Chikungunya outbreak in Belize could reduce blood supply

By Benjamin Flowers
Staff Reporter

An outbreak of Chikungunya in Belize would affect the availability of blood for transfusion. This is the view of the Ministry of Health.

Director of Laboratories overseeing the Belize National Blood Transfusion Service (Blood Bank), Joycelyn Gonzales, explained this week that an outbreak of the viral disease in the country would dramatically decrease the number of people eligible to give blood.

“Any country would have trouble dealing with an outbreak that decreases the number of people able to give blood,” Gonzales said, “At optimal capacity the blood bank carries 75 units of screened blood.”

Gonzales explained that there are two types of blood donors in Belize: voluntary and replacement. Replacement donors give blood for specific individuals who are in need of transfusion or undergoing surgery; while donations from voluntary donors go into the Blood Bank’s reserves.

According to the Ministry of Health, Belize has one of the lowest amounts of voluntary blood donors in the region. This, coupled with the mass disqualification of viable candidates due to a viral outbreak, could be a problem for Belize’s health system.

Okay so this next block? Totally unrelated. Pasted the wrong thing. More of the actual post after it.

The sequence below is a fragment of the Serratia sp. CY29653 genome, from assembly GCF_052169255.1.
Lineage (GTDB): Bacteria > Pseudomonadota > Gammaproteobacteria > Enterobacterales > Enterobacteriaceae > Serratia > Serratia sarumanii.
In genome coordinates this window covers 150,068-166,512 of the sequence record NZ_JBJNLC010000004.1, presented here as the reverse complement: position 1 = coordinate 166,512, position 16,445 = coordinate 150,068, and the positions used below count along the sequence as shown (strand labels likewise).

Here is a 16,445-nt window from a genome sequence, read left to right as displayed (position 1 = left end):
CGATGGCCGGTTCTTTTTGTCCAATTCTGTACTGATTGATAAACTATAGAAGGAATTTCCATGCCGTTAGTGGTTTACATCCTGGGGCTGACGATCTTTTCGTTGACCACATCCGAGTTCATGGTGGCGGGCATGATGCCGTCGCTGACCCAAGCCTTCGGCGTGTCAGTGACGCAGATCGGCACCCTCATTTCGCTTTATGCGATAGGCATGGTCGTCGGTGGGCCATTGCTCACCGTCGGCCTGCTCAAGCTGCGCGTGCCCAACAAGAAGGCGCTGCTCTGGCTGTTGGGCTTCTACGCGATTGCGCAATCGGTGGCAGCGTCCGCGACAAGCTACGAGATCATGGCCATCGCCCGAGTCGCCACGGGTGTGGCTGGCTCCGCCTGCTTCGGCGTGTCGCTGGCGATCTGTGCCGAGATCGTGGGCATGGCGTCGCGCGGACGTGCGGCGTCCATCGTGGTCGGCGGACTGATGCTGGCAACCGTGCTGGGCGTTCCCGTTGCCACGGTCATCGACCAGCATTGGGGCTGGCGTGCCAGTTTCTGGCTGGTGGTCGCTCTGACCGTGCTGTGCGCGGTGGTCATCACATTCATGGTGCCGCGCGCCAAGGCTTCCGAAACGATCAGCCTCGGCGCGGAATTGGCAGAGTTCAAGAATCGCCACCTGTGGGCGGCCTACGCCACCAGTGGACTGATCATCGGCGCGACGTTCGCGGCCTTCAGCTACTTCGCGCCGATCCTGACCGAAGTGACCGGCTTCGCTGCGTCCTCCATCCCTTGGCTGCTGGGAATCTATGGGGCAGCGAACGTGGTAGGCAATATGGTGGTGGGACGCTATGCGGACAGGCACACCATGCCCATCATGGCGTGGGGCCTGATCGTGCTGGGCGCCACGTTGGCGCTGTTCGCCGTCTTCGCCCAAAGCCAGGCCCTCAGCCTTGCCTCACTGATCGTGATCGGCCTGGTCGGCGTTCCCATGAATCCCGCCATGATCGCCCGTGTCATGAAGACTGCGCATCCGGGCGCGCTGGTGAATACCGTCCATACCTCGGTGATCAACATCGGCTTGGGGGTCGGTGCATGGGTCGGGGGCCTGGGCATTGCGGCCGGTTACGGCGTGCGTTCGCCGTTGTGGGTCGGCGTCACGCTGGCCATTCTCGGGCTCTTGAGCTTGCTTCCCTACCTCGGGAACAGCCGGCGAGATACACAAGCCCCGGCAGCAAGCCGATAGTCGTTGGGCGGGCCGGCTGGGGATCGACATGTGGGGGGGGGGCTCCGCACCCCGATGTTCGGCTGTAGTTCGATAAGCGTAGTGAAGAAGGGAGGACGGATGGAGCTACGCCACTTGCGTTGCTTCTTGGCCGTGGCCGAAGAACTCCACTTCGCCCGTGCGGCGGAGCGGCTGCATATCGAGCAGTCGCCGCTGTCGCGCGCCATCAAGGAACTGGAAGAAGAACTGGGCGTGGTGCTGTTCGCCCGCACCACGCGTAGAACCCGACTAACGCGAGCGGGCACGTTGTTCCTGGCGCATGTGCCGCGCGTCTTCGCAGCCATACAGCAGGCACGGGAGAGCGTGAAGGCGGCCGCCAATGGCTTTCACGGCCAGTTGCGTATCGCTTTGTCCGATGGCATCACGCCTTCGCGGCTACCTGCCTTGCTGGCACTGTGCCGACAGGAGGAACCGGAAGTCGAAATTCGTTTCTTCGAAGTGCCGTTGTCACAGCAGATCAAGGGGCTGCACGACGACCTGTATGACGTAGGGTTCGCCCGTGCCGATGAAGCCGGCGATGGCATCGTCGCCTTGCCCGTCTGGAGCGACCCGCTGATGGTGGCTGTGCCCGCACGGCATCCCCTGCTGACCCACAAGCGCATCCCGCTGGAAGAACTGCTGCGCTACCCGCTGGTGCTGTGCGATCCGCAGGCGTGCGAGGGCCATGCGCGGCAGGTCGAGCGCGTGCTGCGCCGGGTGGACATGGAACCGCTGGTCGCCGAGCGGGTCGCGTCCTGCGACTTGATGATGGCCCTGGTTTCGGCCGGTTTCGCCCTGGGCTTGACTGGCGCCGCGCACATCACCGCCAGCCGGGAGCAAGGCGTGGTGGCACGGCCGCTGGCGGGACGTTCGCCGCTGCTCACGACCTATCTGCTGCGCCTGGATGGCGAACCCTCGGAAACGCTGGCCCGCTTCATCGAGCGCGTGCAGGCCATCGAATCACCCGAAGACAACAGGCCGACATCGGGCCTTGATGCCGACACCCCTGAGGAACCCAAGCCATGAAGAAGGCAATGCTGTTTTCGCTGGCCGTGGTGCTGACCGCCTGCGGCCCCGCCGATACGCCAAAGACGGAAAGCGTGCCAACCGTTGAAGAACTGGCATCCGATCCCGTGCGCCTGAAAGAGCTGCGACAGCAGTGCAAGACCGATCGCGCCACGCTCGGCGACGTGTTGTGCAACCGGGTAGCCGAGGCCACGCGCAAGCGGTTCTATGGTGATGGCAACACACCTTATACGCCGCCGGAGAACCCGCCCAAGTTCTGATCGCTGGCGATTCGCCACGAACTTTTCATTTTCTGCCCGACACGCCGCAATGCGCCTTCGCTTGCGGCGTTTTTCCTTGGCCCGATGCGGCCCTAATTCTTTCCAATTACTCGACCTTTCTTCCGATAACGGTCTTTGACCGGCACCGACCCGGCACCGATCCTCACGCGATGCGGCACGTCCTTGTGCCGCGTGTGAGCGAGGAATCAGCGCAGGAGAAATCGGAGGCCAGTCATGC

Doreen Madrill, nurse phlebotomist at the Blood Bank, explained this week that the bank adheres to strict quality assurance regulations when accepting blood donations.

“You must be in good health to donate blood. No sickness, no medication and no tattoos under twelve months old,” Madrill said. “The donated blood is going to sick people so we need the donor to be in good health.”

When a donor goes to the blood bank to give blood he/she undergoes a confidential interview process to assist in determining health and health risks. Once they pass, their blood level is checked to ensure that they have the required amount. Males require a blood level of 13.5, while females require 12.5.

First time donors additionally undergo a blood grouping test, to determine their blood type. Once they pass the interview stage the blood is mandatorily screened for HIV, Syphilis and Malaria.

Persons giving blood are advised to have a solid meal prior to giving blood to minimize the risk of fainting after donating. The blood bank keeps the units of blood for only 35 days to ensure quality. However persons who have had a unit of replacement blood donated have up to 3 months to receive the unit.

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